WEST PORTSMOUTH — The word “quit” isn’t in Abby Adkins’ vocabulary, and it never has been.
West’s starting freshman point guard has to work a little harder than most, has to study the game a little longer and has to adjust a little quicker. But she wouldn’t have it any other way.
In fact, she’s never known any other way.
Adkins was born with clubfoot, a birth defect that causes one or both feet to twist inward and downward. The abnormality makes walking difficult or, in some cases, impossible.
Abby doesn’t just walk.
“I was born with clubfoot, so like, I walk on my tippy toes. I don’t know how it affects me on the court, really. I’ve just always had it,” Adkins said. “So I’ve always played through it. Sometimes, I’ll get more tired than anybody else usually would. But I just fight through it because that’s what I’ve always done.”
Some have told her that it was impossible to play basketball with clubfoot. Some have told her that playing basketball at a high level was impossible. Some have told her that finding success as a freshman, and adapting to the speed of the game, was … you guessed it … impossible.
But if you know Abby, you know that “impossible” also doesn’t have a place in her vocabulary.
“This is my third year here and since Abby has been a seventh grader, I’ve been around,” West coach Jason Claytor said. “Her dad coached junior high for me over the last couple of years and, obviously, him and I have had quite a few conversations. I knew what type of player she was, a type of floor general that took control, but I didn’t know if the speed of the game would affect her or not. It was one of those things where I didn’t think it would but we were going to throw her out there and see what happened. We were going to figure it out on the fly.”
And so they did … and it worked.
Sporting a brace on her left foot — one that acts as a heel during practice and games — Abby became an imperative part of the Senators’ future upon her arrival. Since, West has handed her the keys to the offense.
“I was kind of nervous coming into this year but I had met all of the girls and I knew that they would take me in well,” Adkins said. “I knew they wouldn’t treat me any different.”
Still, she is different. It’s a good different, a type of different that inspires.
Sometimes, that can be overlooked simply because it’s just something she’s always dealt with.
“I started playing when I was five,” Adkins said. “I started realizing I had to work a little harder than other girls in third or fourth grade. In fifth grade, everybody started talking about [her foot] and it didn’t feel like anything special to me. I was born with it. But when everybody started talking about it, it made me realize [it was special].”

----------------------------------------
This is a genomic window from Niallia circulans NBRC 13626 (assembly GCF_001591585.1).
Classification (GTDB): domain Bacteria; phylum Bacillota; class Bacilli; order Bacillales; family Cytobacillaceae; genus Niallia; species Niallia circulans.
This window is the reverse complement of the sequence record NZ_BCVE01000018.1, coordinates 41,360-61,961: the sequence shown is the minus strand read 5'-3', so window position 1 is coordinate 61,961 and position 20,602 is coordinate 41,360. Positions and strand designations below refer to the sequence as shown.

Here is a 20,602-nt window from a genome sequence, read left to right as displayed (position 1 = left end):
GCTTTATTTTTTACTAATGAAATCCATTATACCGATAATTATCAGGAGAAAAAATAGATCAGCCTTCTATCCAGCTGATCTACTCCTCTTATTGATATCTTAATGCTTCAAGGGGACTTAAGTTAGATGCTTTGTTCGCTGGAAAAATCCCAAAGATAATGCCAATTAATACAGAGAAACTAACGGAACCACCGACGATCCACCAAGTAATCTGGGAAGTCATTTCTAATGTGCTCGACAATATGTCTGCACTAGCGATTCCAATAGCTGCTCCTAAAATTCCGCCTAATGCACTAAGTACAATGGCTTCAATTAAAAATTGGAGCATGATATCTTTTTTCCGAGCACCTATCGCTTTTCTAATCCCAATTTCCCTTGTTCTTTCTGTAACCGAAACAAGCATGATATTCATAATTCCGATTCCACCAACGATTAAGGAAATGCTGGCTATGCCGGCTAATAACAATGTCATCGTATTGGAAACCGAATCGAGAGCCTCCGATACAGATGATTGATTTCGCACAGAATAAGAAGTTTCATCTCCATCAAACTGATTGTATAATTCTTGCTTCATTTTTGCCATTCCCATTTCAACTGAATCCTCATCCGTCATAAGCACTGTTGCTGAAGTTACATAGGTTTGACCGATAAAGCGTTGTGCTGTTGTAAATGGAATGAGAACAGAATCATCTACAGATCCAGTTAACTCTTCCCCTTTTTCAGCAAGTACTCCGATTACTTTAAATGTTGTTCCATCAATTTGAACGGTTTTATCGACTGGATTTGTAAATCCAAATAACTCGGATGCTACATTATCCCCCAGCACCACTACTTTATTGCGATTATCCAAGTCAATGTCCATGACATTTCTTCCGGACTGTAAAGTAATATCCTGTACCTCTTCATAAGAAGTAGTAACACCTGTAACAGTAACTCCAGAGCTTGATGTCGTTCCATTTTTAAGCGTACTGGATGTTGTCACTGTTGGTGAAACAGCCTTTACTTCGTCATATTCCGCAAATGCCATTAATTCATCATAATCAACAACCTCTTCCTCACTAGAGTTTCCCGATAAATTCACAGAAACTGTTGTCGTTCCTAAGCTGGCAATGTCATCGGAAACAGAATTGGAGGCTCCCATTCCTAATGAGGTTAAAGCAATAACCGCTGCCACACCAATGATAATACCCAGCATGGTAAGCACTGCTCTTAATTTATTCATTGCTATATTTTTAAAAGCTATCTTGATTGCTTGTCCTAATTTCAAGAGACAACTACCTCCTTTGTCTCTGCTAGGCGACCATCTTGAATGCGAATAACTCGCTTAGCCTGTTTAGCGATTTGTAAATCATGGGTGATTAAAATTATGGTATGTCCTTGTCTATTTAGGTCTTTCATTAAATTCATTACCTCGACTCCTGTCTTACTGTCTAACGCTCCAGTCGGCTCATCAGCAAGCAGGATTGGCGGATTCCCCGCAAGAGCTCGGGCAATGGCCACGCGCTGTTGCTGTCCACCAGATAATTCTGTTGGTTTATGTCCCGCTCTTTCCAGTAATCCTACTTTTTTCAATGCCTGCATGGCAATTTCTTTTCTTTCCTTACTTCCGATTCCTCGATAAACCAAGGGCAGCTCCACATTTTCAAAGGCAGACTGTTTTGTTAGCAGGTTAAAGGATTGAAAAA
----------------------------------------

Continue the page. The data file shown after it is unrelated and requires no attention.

Even for Claytor, it’s hard to remember the nightly obstacles that Abby is forced to overcome.
“I realize what she’s doing but to a certain extent, I don’t,” Claytor said. “It’s Abby. It’s the only Abby I’ve ever known. [Clubfoot] is part of her and to me, that’s probably what makes her the player she is. It’s kind of like that sixth sense you have to develop because some of that quickness and speed that she doesn’t have, and that’s none of her fault, she’s had to develop some other things to counteract that.”
Before each game, Abby says she always thinks about the task at hand, what West’s opponent is going to throw at her, and how she’s going to get the offense in a rhythm, among other things.
Claytor says her best traits are court vision and a certain feel for the game. If you’ve watched her play, you know that makes perfect sense. She’s the type of player that isn’t going to score 20 points each night out, but she’ll have a hand in almost every bucket the Senators come by.
“I chose basketball because it’s more of a team game. That’s what I like most about it,” Adkins said. “I think I get everybody involved well and I always look to pass first. I believe that if you don’t get other people involved, then your team starts to fall apart. I don’t think you’re going to win if you don’t have all the pieces of the puzzle put together.”
That’s a typical answer from Abby and one that understandably makes Claytor smile.
“The one thing that I really like about her is that when you ask her about her goals, it’s never about scoring,” Claytor said. “Everything is about getting her teammates involved. That’s the type of kid that she is. That’s what she does. She makes everybody around her better.”
On and off the court.
Abby, who thanked her family, friends, teammates and coaches for always picking her back up when she falls, plays because she loves the game of basketball.
But there’s another reason why.
It’s the reason why she plays so hard, the reason why she refuses to let anyone else dictate what she can and can’t do, and the reason why she allows what makes her different to be the reason why she’s so unique.
“I’ve always want to go out there and inspire people,” Adkins said. “Just to know that I’m doing that, it’s all worth it. Nobody should ever let anything stop them just because someone tells you that you can’t do something. Just because they say that, it doesn’t mean you can’t. If you believe you can do it, you can do it.”
The word “quit” isn’t in Abby Adkins’ vocabulary, and it never will be.